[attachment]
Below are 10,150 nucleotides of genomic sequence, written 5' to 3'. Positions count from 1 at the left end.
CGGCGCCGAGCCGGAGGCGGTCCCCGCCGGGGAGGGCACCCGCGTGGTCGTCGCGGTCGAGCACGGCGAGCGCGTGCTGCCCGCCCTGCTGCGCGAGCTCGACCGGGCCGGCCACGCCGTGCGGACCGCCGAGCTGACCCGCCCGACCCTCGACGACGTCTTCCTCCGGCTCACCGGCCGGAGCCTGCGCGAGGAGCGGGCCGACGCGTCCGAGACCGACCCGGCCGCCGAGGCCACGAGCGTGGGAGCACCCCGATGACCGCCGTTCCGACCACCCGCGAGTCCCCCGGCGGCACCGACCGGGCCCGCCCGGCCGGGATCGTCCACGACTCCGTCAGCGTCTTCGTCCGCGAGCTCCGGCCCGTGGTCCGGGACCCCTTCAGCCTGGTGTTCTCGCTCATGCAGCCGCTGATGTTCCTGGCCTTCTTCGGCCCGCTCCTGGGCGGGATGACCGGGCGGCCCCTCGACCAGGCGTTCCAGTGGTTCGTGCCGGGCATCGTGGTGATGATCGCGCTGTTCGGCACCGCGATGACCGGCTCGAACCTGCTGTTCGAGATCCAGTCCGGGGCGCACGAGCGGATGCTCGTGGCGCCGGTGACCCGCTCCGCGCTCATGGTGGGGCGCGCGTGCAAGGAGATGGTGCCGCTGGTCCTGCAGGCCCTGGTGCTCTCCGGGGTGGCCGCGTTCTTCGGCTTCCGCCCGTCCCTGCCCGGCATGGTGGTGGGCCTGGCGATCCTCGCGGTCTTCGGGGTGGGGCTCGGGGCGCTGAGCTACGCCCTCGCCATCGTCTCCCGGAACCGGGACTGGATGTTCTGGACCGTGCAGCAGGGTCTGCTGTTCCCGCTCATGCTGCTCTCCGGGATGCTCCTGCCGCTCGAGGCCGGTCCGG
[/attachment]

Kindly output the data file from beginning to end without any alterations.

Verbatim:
Below are 10,150 nucleotides of genomic sequence, written 5' to 3'. Positions count from 1 at the left end.
CGGCGCCGAGCCGGAGGCGGTCCCCGCCGGGGAGGGCACCCGCGTGGTCGTCGCGGTCGAGCACGGCGAGCGCGTGCTGCCCGCCCTGCTGCGCGAGCTCGACCGGGCCGGCCACGCCGTGCGGACCGCCGAGCTGACCCGCCCGACCCTCGACGACGTCTTCCTCCGGCTCACCGGCCGGAGCCTGCGCGAGGAGCGGGCCGACGCGTCCGAGACCGACCCGGCCGCCGAGGCCACGAGCGTGGGAGCACCCCGATGACCGCCGTTCCGACCACCCGCGAGTCCCCCGGCGGCACCGACCGGGCCCGCCCGGCCGGGATCGTCCACGACTCCGTCAGCGTCTTCGTCCGCGAGCTCCGGCCCGTGGTCCGGGACCCCTTCAGCCTGGTGTTCTCGCTCATGCAGCCGCTGATGTTCCTGGCCTTCTTCGGCCCGCTCCTGGGCGGGATGACCGGGCGGCCCCTCGACCAGGCGTTCCAGTGGTTCGTGCCGGGCATCGTGGTGATGATCGCGCTGTTCGGCACCGCGATGACCGGCTCGAACCTGCTGTTCGAGATCCAGTCCGGGGCGCACGAGCGGATGCTCGTGGCGCCGGTGACCCGCTCCGCGCTCATGGTGGGGCGCGCGTGCAAGGAGATGGTGCCGCTGGTCCTGCAGGCCCTGGTGCTCTCCGGGGTGGCCGCGTTCTTCGGCTTCCGCCCGTCCCTGCCCGGCATGGTGGTGGGCCTGGCGATCCTCGCGGTCTTCGGGGTGGGGCTCGGGGCGCTGAGCTACGCCCTCGCCATCGTCTCCCGGAACCGGGACTGGATGTTCTGGACCGTGCAGCAGGGTCTGCTGTTCCCGCTCATGCTGCTCTCCGGGATGCTCCTGCCGCTCGAGGCCGGTCCGG